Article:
Posted by   I  

Post-retirement financial planning is crucial to ensure your family’s well-being and avoid leaving them burdened with debts after your passing. Some seniors avoid reverse mortgages, fearing negative impacts on their heirs. However, reverse mortgages can be a secure and intelligent option for securing your financial future in your golden years.

When you pass, your legal heirs stated in your will acquire your property. They have around 30 days to decide to buy, sell, or refinance the home. If they choose to sell, lenders usually allow 6 months before repayment is due, providing time for the home to sell. The bank does not take the home after a reverse mortgage, so it remains an asset you can leave to loved ones.

If you’re married, your spouse must agree to the reverse mortgage, though not as an official borrower. This can lead to issues if the borrower passes while others, like a spouse or family, live in the home. After the borrower’s passing, the reverse mortgage reaches maturity and needs repayment. Usually, the home is sold to cover the payment, posing financial challenges for the remaining spouse or loved ones. However, other loan repayment options exist, like refinancing, which can be expensive.

To avoid this problem, ensure that both spouses, if married, become official borrowers on the reverse mortgage loan. When this happens, if one spouse passes, the other will still receive payments and access to funds for the remainder of their life, as long as they continue to meet the terms of the loan.

When going through the stages of life planning, taking into account how your reverse mortgage will impact the assets you leave to your family is important. Below are three ways you can effectively plan your legacy with your reverse mortgage in place.

1. Create a Specific Will and Testament

When using a reverse mortgage, specify your will to ensure your assets are handled as desired after your passing. Without a will, the state may decide your home’s inheritance, causing potential issues for your family. Having a will also takes care of your spouse or family living in the home, guiding them on maintaining their residence.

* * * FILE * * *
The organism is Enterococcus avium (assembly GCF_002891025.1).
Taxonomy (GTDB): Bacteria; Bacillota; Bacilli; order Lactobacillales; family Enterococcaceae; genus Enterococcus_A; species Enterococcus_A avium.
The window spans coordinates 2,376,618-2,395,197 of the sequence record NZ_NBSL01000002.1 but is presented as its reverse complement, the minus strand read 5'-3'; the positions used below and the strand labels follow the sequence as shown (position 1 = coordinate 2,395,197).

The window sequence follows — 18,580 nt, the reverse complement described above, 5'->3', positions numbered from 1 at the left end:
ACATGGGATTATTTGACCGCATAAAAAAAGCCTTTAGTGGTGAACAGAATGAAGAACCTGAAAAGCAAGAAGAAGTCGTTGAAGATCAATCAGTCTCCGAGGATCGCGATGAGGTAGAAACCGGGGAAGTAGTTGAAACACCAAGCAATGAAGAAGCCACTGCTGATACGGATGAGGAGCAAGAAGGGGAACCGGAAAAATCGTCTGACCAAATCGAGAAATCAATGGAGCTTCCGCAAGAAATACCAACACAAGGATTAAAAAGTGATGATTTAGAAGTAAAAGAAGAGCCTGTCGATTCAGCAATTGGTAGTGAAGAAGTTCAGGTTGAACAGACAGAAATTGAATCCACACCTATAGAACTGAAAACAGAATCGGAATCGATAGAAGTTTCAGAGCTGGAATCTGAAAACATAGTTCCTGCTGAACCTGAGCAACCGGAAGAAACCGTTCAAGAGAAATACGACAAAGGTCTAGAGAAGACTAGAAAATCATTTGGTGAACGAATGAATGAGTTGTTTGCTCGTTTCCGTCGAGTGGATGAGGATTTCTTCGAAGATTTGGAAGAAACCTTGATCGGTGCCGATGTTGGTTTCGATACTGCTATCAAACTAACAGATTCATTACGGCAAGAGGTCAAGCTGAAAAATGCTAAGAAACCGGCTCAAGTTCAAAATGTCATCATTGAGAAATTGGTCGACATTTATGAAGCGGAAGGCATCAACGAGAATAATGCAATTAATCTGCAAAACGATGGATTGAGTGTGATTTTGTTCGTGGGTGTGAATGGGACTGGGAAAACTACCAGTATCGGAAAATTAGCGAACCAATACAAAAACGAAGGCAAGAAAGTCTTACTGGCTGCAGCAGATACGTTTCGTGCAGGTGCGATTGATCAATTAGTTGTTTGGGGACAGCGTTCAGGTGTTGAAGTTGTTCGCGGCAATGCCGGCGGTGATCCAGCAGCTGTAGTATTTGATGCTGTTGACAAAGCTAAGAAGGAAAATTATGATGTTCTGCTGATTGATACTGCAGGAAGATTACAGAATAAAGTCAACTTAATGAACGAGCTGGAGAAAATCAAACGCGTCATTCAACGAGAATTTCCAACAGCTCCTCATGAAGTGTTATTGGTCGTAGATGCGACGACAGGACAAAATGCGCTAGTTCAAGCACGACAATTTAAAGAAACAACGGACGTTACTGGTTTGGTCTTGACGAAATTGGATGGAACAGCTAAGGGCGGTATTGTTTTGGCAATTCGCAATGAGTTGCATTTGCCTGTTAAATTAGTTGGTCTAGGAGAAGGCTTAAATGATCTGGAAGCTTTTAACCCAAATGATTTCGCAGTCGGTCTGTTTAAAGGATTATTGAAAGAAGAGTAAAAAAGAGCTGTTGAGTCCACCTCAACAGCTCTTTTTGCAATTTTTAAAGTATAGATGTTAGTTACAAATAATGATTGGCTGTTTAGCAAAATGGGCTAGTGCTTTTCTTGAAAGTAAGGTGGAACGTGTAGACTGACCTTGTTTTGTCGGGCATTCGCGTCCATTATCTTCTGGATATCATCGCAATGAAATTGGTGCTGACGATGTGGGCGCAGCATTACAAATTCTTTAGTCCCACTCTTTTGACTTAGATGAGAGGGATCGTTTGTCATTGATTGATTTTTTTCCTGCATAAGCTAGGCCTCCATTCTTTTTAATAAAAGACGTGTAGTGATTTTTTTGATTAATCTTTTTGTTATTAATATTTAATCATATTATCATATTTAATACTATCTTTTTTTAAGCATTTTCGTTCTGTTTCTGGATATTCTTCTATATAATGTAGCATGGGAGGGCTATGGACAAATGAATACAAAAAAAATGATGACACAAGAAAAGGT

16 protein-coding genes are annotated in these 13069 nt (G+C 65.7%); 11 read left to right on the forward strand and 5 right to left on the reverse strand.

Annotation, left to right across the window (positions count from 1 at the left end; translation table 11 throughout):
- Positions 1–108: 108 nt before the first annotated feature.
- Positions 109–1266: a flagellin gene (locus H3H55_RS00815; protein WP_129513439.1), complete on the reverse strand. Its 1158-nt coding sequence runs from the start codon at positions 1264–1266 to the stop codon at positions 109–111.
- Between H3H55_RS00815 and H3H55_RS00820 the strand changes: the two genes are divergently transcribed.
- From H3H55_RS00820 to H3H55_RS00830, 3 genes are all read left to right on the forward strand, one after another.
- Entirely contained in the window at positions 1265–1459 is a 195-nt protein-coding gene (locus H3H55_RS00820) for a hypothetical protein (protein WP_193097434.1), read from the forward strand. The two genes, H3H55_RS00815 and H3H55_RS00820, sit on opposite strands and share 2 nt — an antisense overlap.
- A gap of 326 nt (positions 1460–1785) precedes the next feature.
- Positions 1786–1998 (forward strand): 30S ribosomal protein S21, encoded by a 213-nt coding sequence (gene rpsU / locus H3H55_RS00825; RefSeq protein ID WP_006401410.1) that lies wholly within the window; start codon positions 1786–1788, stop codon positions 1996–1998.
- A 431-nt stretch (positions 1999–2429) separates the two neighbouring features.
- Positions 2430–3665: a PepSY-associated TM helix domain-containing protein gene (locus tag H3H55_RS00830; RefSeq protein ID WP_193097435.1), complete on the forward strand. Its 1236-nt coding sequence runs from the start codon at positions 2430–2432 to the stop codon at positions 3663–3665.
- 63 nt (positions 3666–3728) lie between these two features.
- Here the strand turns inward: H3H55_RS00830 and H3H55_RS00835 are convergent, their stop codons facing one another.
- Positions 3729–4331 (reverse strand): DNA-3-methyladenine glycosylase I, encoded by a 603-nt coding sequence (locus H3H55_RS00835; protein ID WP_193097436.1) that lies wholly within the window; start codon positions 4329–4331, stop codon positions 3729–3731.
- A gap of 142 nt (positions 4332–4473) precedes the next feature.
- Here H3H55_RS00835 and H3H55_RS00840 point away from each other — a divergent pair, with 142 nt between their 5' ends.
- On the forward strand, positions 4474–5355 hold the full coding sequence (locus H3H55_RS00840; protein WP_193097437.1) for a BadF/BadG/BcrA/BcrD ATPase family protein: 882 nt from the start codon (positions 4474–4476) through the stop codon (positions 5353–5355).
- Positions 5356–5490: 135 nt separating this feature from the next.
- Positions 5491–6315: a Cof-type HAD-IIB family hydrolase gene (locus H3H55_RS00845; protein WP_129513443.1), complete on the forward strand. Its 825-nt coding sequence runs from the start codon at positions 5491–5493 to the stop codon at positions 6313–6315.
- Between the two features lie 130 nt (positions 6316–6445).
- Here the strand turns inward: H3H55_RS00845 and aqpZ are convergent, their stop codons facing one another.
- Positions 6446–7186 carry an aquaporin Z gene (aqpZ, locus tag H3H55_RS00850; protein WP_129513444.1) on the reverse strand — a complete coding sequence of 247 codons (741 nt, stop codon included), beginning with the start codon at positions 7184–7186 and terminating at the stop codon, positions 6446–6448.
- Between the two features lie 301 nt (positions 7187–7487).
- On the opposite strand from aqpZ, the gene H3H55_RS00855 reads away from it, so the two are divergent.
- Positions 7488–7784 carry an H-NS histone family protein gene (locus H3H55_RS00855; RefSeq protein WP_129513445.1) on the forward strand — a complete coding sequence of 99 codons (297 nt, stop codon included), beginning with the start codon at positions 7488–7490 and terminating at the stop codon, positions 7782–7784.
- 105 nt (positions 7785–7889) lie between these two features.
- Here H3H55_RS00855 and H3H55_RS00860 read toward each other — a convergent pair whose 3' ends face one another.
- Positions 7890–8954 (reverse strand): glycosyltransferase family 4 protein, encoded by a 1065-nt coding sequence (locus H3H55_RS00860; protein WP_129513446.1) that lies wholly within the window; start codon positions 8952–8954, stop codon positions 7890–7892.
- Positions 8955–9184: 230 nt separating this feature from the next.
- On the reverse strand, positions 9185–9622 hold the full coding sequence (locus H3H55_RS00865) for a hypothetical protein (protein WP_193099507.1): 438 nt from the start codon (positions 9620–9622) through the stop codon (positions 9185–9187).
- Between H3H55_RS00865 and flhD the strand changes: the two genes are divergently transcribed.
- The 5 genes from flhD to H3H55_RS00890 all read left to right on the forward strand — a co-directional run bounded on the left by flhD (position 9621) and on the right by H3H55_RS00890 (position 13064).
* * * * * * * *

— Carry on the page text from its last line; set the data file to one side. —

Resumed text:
2. Regularly Update Your Records

Reverse mortgage loans offer advantages, like qualifying for a home interest tax deduction when fully paid off. To qualify, maintain current records showing the funds’ utilization. This deduction can greatly benefit your family’s financial situation.

3. Have Your Family/Heirs Consider a New Mortgage

If your family or heirs wish to keep the home with a reverse mortgage, they can create a new mortgage to cover the remaining balance. Heirs can purchase the property at 95% of its appraised value. To simplify and make it affordable, start the application process soon after the homeowner passes away. The FHA allows for a six-month grace period before payment on the reverse mortgage is due.

Reverse mortgages are a secure financial option for seniors to support retirement needs. Understanding their impact on family and heirs is crucial for effective legacy planning. Incorporating a specific will, updating records, and considering a new mortgage for heirs ensures a smooth asset transition. Seek professional guidance to confidently navigate reverse mortgages and secure your family’s financial well-being.